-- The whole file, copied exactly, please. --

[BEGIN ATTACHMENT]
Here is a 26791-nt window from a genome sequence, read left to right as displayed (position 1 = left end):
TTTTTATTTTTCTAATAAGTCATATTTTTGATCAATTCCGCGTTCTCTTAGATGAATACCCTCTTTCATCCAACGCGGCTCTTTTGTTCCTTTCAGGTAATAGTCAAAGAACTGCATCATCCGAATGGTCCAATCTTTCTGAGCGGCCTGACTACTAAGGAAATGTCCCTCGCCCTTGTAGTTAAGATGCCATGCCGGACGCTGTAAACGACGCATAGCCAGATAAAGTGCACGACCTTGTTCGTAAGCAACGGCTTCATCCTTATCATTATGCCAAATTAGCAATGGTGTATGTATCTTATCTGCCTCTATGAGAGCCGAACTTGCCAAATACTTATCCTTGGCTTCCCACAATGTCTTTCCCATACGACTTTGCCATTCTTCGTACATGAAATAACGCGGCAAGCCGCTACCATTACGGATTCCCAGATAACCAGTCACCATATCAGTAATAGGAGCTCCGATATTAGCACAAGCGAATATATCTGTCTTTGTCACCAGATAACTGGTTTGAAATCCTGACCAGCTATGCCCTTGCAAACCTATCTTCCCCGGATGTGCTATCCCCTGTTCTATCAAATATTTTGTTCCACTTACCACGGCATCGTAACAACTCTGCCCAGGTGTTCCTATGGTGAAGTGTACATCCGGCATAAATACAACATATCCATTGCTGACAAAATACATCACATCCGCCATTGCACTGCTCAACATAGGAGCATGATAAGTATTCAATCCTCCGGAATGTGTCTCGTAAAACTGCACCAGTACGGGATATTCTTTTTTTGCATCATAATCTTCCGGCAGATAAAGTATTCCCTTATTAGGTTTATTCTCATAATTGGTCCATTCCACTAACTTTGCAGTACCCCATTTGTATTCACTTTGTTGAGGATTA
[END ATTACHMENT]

Here is a 26791-nt window from a genome sequence, read left to right as displayed (position 1 = left end):
TTTTTATTTTTCTAATAAGTCATATTTTTGATCAATTCCGCGTTCTCTTAGATGAATACCCTCTTTCATCCAACGCGGCTCTTTTGTTCCTTTCAGGTAATAGTCAAAGAACTGCATCATCCGAATGGTCCAATCTTTCTGAGCGGCCTGACTACTAAGGAAATGTCCCTCGCCCTTGTAGTTAAGATGCCATGCCGGACGCTGTAAACGACGCATAGCCAGATAAAGTGCACGACCTTGTTCGTAAGCAACGGCTTCATCCTTATCATTATGCCAAATTAGCAATGGTGTATGTATCTTATCTGCCTCTATGAGAGCCGAACTTGCCAAATACTTATCCTTGGCTTCCCACAATGTCTTTCCCATACGACTTTGCCATTCTTCGTACATGAAATAACGCGGCAAGCCGCTACCATTACGGATTCCCAGATAACCAGTCACCATATCAGTAATAGGAGCTCCGATATTAGCACAAGCGAATATATCTGTCTTTGTCACCAGATAACTGGTTTGAAATCCTGACCAGCTATGCCCTTGCAAACCTATCTTCCCCGGATGTGCTATCCCCTGTTCTATCAAATATTTTGTTCCACTTACCACGGCATCGTAACAACTCTGCCCAGGTGTTCCTATGGTGAAGTGTACATCCGGCATAAATACAACATATCCATTGCTGACAAAATACATCACATCCGCCATTGCACTGCTCAACATAGGAGCATGATAAGTATTCAATCCTCCGGAATGTGTCTCGTAAAACTGCACCAGTACGGGATATTCTTTTTTTGCATCATAATCTTCCGGCAGATAAAGTATTCCCTTATTAGGTTTATTCTCATAATTGGTCCATTCCACTAACTTTGCAGTACCCCATTTGTATTCACTTTGTTGAGGATTA